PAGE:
Final Paycheck After Firing
Whether you’ve been let go, recently resigned to take-up a better offer, or have retired, you may be wondering when you’ll receive your final paycheck from employer. Although most employers believe that the final paycheck can be provided with the usual pay schedule, this is actually false.
Many states have strict rules on providing the final paycheck to an employee. These rules are also dependent on whether or not the employee was fired, let go, or quit. Although many companies may simply be naïve or unsure of these rules, they are put in place to protect employees and to ensure that the time they worked is adequately and accurately paid out.
If you’ve been recently fired you can look for your state’s rules below and ensure that your previous company is adhering to the rules and regulations. You can also check our previous article which discusses what to do if you believe you have been let go or fired unfairly.
Final Paycheck Deadline if Employee is Fired:
- Alabama – no statute
- Alaska – within three working days
- Arizona – within seven working days or next payday, whichever is sooner
- Arkansas – next regular payday
- California – immediately
- Colorado – immediately. If payroll unit is closed, then within six hours of next workday and if the unit is offsite then within 24 hours. The employer may decide the method of delivery.
- Connecticut – next business day after removal from position
- Delaware – next scheduled payday
- District of Columbia – next business day
- Florida – no statute
- Georgia – no statute
- Hawaii – immediately, however may be next business day due to extenuating circumstances
- Idaho – whichever is sooner, next payday or within 10 days excluding weekends and holidays. However, if the former employee makes a written request for earlier payment, then within 48-hours of receiving that request, excluding weekends and holidays.
- Illinois – at time of separation if possible, but no later than next payday.
- Indiana – next scheduled payday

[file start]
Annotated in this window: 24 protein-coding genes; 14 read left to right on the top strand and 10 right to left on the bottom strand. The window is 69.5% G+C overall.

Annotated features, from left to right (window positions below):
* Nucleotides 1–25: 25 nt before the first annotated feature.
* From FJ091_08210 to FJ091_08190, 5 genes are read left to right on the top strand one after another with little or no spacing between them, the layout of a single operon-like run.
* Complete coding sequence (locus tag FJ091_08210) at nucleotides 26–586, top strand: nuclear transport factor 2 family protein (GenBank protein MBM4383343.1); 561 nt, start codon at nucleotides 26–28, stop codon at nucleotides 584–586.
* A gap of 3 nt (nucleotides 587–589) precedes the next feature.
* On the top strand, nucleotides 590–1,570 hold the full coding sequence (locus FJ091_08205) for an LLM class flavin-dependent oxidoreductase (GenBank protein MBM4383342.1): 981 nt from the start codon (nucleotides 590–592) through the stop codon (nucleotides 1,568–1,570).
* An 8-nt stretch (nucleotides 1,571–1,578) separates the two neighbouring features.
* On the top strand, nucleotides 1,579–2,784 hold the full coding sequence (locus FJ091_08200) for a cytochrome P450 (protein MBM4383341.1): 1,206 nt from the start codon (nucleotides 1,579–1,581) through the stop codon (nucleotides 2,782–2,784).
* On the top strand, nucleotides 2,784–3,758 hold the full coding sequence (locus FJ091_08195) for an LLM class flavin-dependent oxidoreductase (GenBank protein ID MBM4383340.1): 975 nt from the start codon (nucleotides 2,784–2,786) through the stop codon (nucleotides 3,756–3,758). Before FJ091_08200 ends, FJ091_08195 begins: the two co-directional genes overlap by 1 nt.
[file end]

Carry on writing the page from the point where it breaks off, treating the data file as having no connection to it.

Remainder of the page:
- Iowa – next scheduled payday
- Kansas – next scheduled payday
- Kentucky – whichever is sooner, next scheduled payday or within 14 days.
- Louisiana – whichever is earlier, next scheduled payday or within 15 days.
- Maine – whichever is earlier, next scheduled payday or within two-weeks
- Maryland – next scheduled payday
- Massachusetts – day of separation
- Michigan – next payday
- Minnesota – immediately upon demand by the former employee
- Mississippi – no statute
- Missouri – day of discharge
- Montana – Immediately, unless the employer has written policy which can extend the time to the next payday or 15 days, whichever is sooner
- Nebraska – whichever is earlier, next scheduled payday or within two weeks
- Nevada – immediately
- New Hampshire – within 72-hours, however if an employee was laid-off the employer may opt to wait until the next payday.
- New Jersey – next scheduled payday.
- New Mexico – within five days
- New York – next scheduled payday.
- North Carolina – next scheduled payday.
- North Dakota – next payday
- Ohio – next scheduled payday.
- Oklahoma – next scheduled payday.
- Oregon – by end of first business day after termination or firing.
- Pennsylvania – next scheduled payday.
- Rhode Island – next scheduled payday. However, if termination is due to merger, relocation, or liquidation of business then within 24-hours.
- South Carolina – within 48-hours or next scheduled payday.
- South Dakota – next payday or upon successful return by former employee of company/employer’s property.
- Tennessee – whichever is later, next scheduled payday or within 21-days
- Texas – within six days.
- Utah – within 24-hours.
- Vermont – within 72-hours.
- Virginia – next scheduled payday.
- Washington – end of next pay period.
- West Virginia – next scheduled payday.
- Wisconsin – whichever is earlier, next payday or within one month. If termination due to merger, relocation, or liquidation of business then within 24-hours.
- Wyoming – next payday.
I highly recommend that you do your own further due-diligence and request the assistance of an attorney for additional help. I am not an attorney, and this is not statement of fact or advice or legal advice. Source for the above information here.